Weekend Links: What a Week

“Nothing burns like the cold.” 
― George R.R. Martin, A Game of Thrones

This week the president offended first nation peoples (while generally being a dick with his usual nickname schtick), retweeted racist British nationalistic and Islamphobic propaganda (quite literally creating and perpetuating fake news), and vilified a news organisations (resulting in their international significant reporting on slavery being undermined). ALL BY WEDNESDAY.

Meanwhile a troll tried to plant a rape story, a war criminal literally drank poison and died at his trial, the Secretary of State might be getting fired, and yet another Dude On Television was fired for sexual assault allegations. ALL BY THURSDAY. The poison story was barely a blip.

And on FRIDAY, this news broke, all while the conservative faction is trying to rush through a tax vote because after all, that’s why they’ve tolerated this administration and its garbage. I’m publishing this post now because one more news cycle will officially make this links post about a mile long. Good god, I even forgot the launch of another missile by North Korea…

I loved this article on when “vintage shopping” really kicked off in the 20th century and why it was so radical. Though I wept to see the photography. Jeans for $2.5o… (Sidenote, I’ve read The Cut for years, but it really is knocking it out of the park recently with its redesign and reporting.)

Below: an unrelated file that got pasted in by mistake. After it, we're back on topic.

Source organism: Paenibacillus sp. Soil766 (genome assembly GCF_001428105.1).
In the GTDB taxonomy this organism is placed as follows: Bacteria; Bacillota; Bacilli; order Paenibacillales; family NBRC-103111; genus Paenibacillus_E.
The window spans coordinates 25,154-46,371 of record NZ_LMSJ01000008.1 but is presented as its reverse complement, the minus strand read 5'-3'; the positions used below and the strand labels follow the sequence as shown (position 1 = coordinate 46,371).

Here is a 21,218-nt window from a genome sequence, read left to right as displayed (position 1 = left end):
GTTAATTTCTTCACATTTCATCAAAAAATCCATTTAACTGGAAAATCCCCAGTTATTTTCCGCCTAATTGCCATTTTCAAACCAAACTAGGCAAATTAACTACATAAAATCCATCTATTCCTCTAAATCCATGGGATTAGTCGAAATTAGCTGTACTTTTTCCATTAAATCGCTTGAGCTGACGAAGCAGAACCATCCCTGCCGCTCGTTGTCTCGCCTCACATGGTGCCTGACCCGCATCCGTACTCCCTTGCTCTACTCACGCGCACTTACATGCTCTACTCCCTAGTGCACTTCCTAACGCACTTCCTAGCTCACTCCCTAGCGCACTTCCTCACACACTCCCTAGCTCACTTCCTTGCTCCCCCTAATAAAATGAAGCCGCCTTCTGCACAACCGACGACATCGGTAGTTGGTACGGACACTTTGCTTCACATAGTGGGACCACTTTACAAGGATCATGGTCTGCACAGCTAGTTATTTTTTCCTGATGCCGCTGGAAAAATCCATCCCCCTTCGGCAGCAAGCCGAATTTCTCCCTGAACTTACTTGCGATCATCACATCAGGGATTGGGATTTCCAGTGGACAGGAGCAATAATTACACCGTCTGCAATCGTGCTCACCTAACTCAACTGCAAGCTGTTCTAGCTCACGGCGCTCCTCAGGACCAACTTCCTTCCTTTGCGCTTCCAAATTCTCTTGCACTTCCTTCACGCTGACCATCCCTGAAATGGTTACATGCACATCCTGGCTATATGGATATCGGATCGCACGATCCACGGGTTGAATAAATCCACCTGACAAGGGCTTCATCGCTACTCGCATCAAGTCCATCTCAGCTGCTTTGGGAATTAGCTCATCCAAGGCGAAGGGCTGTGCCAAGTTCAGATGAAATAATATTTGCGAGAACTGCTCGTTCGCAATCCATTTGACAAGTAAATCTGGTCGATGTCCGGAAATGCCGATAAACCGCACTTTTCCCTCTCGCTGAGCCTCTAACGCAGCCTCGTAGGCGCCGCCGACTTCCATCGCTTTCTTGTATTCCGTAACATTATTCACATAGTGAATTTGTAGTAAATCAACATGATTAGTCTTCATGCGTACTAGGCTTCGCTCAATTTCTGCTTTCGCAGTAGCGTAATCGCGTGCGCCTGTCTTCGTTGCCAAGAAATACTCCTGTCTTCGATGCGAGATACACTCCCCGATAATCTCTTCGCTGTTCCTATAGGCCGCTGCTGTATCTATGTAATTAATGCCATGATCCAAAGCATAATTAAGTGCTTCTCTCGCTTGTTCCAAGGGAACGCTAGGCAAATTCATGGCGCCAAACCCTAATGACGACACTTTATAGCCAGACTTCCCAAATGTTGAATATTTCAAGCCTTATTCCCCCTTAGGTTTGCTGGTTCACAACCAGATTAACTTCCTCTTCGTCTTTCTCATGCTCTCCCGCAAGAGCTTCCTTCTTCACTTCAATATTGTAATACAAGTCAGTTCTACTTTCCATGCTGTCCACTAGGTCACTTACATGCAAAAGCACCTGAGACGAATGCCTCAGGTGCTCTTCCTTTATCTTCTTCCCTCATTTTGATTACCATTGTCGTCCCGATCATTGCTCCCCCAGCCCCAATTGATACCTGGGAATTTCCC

A short documentary on the history and development of Japanese horror cinema. The YouTube channel it comes from is also nicely interesting (and not all quite as, er, horrific).

Here, have a read of a MUCH better profile on a Nazi. Their satire is pretty good too.

Oops. Idiot. The latest stunt by O’Keefe, who has a history of shooting himself in his wannabe-sting-operator food, would be a hilarious self-own…if not for the hideousness of his plan. To wit: pay someone to pretend she was raped, in order to undermine and discredit actual sex crimes victims for the explicit purpose of getting an accused sex offender elected to the highest representative body in the nation.

Hm. Are we excited, guys? I think I’m excited, but this is an enormous cast and I wonder how they are going to keep the story together.

He is a national embarrassment, and embarrasses me as a citizen abroad every day...